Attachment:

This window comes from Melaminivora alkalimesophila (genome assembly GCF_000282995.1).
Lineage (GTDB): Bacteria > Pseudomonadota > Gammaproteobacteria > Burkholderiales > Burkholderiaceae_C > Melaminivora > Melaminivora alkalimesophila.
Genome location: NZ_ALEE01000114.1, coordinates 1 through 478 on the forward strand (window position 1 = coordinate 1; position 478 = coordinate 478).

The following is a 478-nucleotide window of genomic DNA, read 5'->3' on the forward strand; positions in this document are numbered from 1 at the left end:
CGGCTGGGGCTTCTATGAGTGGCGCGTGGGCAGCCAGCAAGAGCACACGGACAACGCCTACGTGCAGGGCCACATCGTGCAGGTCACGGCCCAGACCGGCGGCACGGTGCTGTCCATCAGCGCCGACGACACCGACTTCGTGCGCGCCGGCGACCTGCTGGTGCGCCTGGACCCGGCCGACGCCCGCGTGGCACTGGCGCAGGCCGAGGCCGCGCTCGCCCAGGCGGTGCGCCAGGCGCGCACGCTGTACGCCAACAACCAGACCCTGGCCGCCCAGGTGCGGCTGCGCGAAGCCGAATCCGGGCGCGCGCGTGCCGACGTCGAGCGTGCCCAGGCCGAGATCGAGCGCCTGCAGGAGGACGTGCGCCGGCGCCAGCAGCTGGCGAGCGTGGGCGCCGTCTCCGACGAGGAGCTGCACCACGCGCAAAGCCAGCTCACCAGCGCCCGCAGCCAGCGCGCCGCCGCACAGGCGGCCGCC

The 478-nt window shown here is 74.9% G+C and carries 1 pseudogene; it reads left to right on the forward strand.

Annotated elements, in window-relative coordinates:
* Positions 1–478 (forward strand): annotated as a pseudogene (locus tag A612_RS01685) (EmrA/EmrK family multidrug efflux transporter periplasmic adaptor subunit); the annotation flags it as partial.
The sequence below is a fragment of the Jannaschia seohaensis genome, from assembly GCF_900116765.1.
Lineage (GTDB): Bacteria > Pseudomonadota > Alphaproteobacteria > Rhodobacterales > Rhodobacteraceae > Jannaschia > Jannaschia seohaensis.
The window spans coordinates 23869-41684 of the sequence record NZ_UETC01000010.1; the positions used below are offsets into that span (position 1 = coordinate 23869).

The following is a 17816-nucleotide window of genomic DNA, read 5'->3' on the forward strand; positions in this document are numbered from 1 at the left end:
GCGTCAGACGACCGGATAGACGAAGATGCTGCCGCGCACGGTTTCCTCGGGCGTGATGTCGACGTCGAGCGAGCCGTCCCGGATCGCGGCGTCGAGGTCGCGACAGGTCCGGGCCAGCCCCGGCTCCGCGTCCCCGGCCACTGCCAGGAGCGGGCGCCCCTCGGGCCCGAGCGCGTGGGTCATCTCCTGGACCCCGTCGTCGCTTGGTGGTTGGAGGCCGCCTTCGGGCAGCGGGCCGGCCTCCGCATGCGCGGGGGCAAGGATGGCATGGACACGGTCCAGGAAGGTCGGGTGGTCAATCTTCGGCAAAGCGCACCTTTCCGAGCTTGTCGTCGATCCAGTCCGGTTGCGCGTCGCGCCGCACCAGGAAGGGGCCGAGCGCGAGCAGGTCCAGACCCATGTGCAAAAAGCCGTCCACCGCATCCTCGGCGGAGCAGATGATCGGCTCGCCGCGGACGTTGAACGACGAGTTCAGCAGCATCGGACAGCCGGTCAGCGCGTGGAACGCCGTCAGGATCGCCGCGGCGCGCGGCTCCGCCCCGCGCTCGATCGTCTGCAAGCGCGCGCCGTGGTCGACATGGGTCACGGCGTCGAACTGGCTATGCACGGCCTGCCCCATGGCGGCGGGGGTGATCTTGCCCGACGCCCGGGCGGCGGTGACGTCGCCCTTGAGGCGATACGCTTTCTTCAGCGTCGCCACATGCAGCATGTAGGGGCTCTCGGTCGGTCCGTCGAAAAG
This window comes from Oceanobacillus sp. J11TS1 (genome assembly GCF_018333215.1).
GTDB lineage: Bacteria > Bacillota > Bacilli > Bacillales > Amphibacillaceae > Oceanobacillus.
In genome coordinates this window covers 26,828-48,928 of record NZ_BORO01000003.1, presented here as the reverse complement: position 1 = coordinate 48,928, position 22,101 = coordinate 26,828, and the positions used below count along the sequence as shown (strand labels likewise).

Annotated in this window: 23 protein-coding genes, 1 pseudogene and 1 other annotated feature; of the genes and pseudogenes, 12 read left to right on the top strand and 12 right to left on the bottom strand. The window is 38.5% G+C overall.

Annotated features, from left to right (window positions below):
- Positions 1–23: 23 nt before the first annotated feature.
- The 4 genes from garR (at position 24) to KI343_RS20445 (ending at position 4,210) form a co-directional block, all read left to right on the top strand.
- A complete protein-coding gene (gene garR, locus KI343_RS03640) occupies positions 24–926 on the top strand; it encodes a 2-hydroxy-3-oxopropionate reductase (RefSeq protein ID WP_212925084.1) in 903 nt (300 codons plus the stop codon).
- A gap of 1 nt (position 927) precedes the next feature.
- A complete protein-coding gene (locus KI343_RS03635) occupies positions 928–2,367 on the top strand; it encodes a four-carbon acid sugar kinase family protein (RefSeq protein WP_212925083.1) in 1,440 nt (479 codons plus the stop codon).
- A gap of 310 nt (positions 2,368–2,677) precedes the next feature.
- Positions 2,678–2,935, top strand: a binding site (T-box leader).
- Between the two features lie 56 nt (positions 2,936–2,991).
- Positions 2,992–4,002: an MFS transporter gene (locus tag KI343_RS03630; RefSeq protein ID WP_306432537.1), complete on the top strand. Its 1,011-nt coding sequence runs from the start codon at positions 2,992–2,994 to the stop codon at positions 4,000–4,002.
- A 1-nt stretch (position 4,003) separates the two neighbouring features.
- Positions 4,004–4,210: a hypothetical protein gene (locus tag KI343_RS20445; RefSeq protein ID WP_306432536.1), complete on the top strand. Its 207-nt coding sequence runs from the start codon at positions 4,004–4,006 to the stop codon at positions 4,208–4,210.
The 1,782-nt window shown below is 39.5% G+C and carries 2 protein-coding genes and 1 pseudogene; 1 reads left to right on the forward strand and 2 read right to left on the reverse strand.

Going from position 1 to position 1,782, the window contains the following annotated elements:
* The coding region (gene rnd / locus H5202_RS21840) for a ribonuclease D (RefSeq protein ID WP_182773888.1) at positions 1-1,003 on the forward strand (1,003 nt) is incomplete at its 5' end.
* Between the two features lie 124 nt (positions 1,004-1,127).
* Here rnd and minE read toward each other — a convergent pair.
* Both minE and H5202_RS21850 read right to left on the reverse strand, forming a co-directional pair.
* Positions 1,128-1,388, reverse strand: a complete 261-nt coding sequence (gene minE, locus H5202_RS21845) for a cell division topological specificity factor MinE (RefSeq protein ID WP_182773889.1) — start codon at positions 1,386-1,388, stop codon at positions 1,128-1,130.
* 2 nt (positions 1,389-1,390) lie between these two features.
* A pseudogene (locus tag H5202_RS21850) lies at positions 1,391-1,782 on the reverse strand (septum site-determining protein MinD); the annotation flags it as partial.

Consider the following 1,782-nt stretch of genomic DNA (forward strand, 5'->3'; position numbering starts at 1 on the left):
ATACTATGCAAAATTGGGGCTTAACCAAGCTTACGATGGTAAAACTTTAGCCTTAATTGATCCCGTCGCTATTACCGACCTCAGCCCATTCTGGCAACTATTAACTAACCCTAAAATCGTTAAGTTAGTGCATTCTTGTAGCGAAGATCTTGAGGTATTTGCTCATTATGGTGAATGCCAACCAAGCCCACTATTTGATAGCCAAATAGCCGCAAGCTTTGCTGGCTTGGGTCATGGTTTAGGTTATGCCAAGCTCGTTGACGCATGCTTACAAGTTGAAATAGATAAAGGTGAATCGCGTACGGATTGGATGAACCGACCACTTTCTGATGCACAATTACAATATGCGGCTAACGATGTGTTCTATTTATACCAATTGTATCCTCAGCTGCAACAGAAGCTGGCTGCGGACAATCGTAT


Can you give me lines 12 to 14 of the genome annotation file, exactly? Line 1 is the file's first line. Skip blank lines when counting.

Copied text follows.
The following is a 17816-nucleotide window of genomic DNA, read 5'->3' on the forward strand; positions in this document are numbered from 1 at the left end:
GCGTCAGACGACCGGATAGACGAAGATGCTGCCGCGCACGGTTTCCTCGGGCGTGATGTCGACGTCGAGCGAGCCGTCCCGGATCGCGGCGTCGAGGTCGCGACAGGTCCGGGCCAGCCCCGGCTCCGCGTCCCCGGCCACTGCCAGGAGCGGGCGCCCCTCGGGCCCGAGCGCGTGGGTCATCTCCTGGACCCCGTCGTCGCTTGGTGGTTGGAGGCCGCCTTCGGGCAGCGGGCCGGCCTCCGCATGCGCGGGGGCAAGGATGGCATGGACACGGTCCAGGAAGGTCGGGTGGTCAATCTTCGGCAAAGCGCACCTTTCCGAGCTTGTCGTCGATCCAGTCCGGTTGCGCGTCGCGCCGCACCAGGAAGGGGCCGAGCGCGAGCAGGTCCAGACCCATGTGCAAAAAGCCGTCCACCGCATCCTCGGCGGAGCAGATGATCGGCTCGCCGCGGACGTTGAACGACGAGTTCAGCAGCATCGGACAGCCGGTCAGCGCGTGGAACGCCGTCAGGATCGCCGCGGCGCGCGGCTCCGCCCCGCGCTCGATCGTCTGCAAGCGCGCGCCGTGGTCGACATGGGTCACGGCGTCGAACTGGCTATGCACGGCCTGCCCCATGGCGGCGGGGGTGATCTTGCCCGACGCCCGGGCGGCGGTGACGTCGCCCTTGAGGCGATACGCTTTCTTCAGCGTCGCCACATGCAGCATGTAGGGGCTCTCGGTCGGTCCGTCGAAAAG
This window comes from Oceanobacillus sp. J11TS1 (genome assembly GCF_018333215.1).